According to reports, debt-laden wind turbine maker Suzlon Energy Ltd won approval from shareholders for the reappointment of its managing director Tulsi Tanti and a proposal to raise his annual compensation by 50%.
Proxy advisory firms had asked shareholders to vote against the company’s proposals to increase Tanti’s compensation and his reappointment to the post. These firms suggested that any increase in compensation must be linked to an improvement in the money-losing wind turbine maker’s financial performance.
In a filing to BSE, Suzlon Energy on Thursday said the shareholders of the company approved Tanti’s reappointment as managing director for a period of three years with effect from 1 April 2014. Though some of the shareholders have voted against the proposal, the resolutions were passed with a majority.
On 25 February, Suzlon Energy had sought shareholders approval through postal ballots. Tanti’s remuneration was proposed to be increased to Rs.3 crore from Rs.2 crore among other proposals. The voting on the proposals had ended on Wednesday.
“Tanti, who founded Suzlon in 1995, has been instrumental in establishing the company among top five wind turbine suppliers globally. Despite the tough times, the company has managed to retain its prized customers and he remains sanguine about bringing a positive turnaround for Suzlon in the future,” Suzlon said in a statement on Thursday after securing the majority of votes from shareholders.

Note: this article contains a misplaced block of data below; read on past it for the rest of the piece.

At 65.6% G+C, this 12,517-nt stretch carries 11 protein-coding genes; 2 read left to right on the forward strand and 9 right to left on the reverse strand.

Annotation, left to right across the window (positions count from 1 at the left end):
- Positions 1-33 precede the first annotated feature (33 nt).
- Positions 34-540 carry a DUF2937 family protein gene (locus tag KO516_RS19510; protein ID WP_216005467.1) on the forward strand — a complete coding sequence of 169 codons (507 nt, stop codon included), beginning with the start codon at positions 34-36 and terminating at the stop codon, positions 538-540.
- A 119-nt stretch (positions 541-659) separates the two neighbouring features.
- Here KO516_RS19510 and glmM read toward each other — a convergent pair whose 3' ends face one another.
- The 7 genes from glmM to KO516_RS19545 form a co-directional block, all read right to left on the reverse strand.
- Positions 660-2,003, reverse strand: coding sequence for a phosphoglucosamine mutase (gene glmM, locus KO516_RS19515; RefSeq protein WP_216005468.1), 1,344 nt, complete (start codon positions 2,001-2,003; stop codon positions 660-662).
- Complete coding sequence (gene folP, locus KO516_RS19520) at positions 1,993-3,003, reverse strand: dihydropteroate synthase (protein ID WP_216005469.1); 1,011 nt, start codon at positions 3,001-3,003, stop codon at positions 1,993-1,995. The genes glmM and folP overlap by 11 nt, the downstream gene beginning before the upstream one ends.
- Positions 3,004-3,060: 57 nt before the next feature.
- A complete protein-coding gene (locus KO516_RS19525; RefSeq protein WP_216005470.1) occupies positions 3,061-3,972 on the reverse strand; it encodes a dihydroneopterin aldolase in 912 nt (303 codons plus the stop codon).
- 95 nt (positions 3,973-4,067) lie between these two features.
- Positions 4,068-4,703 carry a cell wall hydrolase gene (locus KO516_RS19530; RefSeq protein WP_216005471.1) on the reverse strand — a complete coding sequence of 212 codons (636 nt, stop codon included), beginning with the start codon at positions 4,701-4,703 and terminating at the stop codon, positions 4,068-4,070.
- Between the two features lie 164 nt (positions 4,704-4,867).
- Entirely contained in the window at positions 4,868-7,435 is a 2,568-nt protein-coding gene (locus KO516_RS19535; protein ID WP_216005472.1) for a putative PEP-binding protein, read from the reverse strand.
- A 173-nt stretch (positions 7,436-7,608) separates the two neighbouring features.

Institutional Investor Advisory Services India Ltd (IiAS), in its report released to the media on 26 March, said Suzlon’s performance has continued to falter under Tanti’s leadership adding that it “believes that promoters’ interests will also be served by bringing in new management”.
“Given that IiAS recommends voting against the reappointment of Tanti as managing director, any discussion over his compensation is moot,” it had said.
Another proxy advisory firm InGovern Research Services had also opposed the resolutions of Suzlon Energy. These criticisms come at a time when Suzlon Energy, which is going through a Rs.9,500 crore corporate debt restructuring exercise, had reported a loss of Rs.1,075.25 crore for the quarter ended 31 December, compared to a loss of Rs.1,154.53 crore in the year earlier.
“I dont see only 14% of institutional investors voting as a half empty glass. Given that Suzlon Energy has an atypical list of shareholders—mostly government owned banks—and yet 71% of the investors who had exercised their rights, voted against the reappointment of Tanti, shows that the glass is filling up,” said Amit Tandon, founder and managing director of IiAS referring to the results of postal ballot. He indicated that shareholders are increasingly becoming vigilant.
State-owned banks hold sizeable stakes in Suzlon following the conversion of their debt into equity. IDBI Bank Ltd holds 6.5% in Suzlon. State Bank of India (3.5%), Life Insurance Corp. of India (2.6%), Punjab National Bank (1.8%) and Bank of Baroda (1.4%) are other prominent shareholders.